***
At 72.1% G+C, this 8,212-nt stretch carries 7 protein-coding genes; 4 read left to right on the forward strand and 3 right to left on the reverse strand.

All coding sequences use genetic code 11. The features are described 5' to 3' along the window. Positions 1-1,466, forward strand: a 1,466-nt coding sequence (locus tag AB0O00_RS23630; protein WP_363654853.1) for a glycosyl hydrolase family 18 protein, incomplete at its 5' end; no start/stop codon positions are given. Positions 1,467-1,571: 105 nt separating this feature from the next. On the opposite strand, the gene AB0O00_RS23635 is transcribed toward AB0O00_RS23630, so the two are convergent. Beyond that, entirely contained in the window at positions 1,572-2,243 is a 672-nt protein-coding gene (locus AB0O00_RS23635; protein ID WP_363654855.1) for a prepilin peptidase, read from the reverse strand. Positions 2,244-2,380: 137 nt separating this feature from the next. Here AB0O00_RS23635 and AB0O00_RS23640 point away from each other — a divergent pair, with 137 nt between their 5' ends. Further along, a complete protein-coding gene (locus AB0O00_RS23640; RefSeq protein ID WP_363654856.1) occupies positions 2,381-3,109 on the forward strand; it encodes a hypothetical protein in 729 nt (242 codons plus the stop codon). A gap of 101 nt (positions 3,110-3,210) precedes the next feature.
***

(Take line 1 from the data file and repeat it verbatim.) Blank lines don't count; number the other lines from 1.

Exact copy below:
At 72.1% G+C, this 8,212-nt stretch carries 7 protein-coding genes; 4 read left to right on the forward strand and 3 right to left on the reverse strand.